More than one out of every five students report being bullied, according to the National Center for Educational Statistics. The majority of bullying happens at school, but it can also take place on the way to school, through text messages or online (better known as cyberbullying).
At St. Mary School in Sacramento, trained peace managers are helping resolve conflicts between fellow students before they get out of control, creating a supportive school environment. Sixty-five peace managers, all sixth to eighth graders among the 138 junior high level students, must maintain good grades and be excellent citizens in order to stay in the program. They meet regularly with one another, teachers, and the school counselor to discuss incidents they’ve witnessed or prevented.
“We create peace through communication and help the younger kids with skills to resolve their own conflicts,” says eighth grader Bobby Romitti, 13, who is in his first year as peace manager and has attended St. Mary since sixth grade.
“I definitely experienced bullying myself several times, in fourth and sixth grade,” he says. “People called me names, being jerky and hurtful, and excluding me constantly from games. I got over it by playing with a different group of friends and getting away from those people. I stay away from negative kids and conflicts. When I was bullied, it would have been great to have someone older than me to talk to who was wiser and not a teacher.”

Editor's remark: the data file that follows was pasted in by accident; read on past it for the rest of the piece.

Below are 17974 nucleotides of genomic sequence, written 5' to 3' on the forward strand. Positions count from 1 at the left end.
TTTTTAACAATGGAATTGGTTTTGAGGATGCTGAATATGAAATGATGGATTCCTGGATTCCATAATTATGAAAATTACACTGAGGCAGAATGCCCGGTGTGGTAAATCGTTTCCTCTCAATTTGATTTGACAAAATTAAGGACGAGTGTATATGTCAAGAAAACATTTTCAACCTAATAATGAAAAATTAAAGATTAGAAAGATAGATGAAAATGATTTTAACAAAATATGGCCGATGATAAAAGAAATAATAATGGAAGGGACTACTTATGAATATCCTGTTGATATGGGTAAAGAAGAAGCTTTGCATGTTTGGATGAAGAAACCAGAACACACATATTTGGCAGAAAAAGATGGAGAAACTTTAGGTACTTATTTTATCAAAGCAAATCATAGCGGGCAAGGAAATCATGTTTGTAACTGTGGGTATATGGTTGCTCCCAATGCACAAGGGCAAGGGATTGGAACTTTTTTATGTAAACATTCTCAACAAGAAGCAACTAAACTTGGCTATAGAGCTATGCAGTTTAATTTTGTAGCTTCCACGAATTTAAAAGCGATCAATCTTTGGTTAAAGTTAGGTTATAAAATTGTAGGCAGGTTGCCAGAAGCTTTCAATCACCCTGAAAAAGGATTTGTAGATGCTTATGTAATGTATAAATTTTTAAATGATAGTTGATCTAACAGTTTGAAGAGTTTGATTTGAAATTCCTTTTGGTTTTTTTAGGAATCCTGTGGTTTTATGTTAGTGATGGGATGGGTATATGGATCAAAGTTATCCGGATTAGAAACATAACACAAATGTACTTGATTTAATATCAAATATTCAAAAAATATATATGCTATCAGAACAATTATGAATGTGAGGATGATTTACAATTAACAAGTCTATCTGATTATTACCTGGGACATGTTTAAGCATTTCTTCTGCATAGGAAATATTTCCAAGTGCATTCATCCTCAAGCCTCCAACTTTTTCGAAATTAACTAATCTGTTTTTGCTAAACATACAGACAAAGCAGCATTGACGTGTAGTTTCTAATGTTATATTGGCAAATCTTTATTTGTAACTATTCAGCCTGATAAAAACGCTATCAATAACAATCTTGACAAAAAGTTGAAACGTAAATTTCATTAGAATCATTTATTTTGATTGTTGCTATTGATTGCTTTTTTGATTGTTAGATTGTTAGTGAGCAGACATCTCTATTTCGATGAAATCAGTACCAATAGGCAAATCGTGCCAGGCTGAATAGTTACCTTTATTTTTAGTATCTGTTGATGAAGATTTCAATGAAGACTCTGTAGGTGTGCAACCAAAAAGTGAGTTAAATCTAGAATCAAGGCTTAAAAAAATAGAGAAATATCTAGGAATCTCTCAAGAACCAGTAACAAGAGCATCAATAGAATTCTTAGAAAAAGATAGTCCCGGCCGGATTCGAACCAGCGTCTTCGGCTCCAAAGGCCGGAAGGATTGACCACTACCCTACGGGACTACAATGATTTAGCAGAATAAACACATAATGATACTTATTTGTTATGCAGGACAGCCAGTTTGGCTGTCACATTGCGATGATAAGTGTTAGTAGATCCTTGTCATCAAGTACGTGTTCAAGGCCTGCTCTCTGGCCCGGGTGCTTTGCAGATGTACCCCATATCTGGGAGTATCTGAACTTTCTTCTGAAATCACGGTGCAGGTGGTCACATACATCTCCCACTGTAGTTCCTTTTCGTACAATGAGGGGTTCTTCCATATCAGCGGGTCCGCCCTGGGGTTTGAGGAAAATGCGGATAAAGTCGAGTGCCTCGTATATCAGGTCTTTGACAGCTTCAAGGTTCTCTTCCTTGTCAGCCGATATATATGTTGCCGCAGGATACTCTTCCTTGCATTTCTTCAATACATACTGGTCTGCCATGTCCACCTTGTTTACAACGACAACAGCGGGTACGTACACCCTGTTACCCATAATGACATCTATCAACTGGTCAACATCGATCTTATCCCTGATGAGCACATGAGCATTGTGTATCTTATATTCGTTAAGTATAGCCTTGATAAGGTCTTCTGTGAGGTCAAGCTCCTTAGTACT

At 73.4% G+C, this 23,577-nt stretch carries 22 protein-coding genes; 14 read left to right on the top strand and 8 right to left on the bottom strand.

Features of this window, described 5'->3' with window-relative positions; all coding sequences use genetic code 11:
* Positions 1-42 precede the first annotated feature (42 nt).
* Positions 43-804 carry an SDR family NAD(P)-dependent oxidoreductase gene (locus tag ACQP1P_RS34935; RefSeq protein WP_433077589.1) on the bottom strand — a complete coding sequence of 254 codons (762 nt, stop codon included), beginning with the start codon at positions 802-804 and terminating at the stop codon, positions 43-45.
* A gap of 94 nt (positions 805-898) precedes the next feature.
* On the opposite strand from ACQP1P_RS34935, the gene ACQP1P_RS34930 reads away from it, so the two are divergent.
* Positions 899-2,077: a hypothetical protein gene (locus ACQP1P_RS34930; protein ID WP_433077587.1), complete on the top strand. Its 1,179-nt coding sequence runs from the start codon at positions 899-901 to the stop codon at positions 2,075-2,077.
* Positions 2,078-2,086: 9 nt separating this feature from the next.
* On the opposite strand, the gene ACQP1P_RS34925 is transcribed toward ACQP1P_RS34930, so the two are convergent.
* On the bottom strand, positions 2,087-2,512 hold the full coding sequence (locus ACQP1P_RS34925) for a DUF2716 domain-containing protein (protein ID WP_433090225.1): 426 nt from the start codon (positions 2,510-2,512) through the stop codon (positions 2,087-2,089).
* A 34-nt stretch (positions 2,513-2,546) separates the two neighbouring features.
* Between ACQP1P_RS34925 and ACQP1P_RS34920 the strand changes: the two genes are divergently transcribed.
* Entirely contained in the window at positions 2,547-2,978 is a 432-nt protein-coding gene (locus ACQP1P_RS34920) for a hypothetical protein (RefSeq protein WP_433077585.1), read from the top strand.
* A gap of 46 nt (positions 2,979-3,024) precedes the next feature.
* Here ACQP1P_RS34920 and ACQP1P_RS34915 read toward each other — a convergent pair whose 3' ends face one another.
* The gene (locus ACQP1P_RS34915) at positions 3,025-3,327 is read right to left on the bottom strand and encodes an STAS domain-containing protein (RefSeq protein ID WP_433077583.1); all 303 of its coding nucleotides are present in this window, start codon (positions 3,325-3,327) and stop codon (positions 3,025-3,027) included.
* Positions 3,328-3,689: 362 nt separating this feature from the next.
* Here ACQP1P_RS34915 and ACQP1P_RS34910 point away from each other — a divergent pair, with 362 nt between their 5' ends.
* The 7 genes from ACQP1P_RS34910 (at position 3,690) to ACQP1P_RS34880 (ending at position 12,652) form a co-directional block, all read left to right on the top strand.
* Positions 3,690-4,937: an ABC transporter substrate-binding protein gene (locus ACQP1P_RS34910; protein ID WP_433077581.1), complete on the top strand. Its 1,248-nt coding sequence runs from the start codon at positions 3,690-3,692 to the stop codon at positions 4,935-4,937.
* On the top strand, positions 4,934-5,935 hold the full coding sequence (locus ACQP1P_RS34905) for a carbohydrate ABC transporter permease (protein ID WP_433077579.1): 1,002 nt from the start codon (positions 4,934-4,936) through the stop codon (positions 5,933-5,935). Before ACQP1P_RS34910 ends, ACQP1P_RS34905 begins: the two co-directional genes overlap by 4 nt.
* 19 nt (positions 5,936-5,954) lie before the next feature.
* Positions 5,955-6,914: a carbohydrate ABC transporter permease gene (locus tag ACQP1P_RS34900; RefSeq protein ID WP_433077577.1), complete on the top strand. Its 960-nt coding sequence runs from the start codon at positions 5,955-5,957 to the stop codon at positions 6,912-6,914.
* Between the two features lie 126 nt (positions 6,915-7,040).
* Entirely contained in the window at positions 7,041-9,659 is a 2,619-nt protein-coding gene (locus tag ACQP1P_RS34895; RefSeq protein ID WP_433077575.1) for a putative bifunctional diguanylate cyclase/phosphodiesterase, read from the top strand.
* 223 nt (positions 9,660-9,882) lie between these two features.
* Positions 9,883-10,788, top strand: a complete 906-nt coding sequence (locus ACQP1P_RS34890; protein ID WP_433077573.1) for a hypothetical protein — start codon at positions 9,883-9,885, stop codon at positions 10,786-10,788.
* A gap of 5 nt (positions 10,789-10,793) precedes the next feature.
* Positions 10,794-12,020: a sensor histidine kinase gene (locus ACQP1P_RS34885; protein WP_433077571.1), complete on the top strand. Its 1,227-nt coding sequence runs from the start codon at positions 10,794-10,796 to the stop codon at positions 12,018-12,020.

Before lunch or recess, a handful of on duty peace managers tie on their blue capes, grab a clipboard and head out to the playground. Using their eyes, ears and experience, they help students in lower grades resolve their conflicts on the spot. Every incident is noted and shared back with school staff.
The peace managers program “stops conflicts at the source and has a healing aspect for the little kids,” Bobby notes. “It helps them have a clear mind and not get in as many struggles. We help them learn the skills to solve their own problems and later they will be able to do it on their own and not need us. We are role models trying to set a good example.”
School counselor Michelle Timm, who has worked in both public and private schools for the past 18 years, has been at St. Mary School for the past seven years. The school has 304 students in transitional kindergarten to eighth grade and 34 children in the preschool. Michelle introduced the program to the campus after listening to struggling students.
(In photo above, peace managers Bobby Romitti and Ashley Tim speak with first grader Gabby Semon on the playground at St. Mary School. Photo by Cathy Joyce.)
Full story at Diocese of Sacramento website.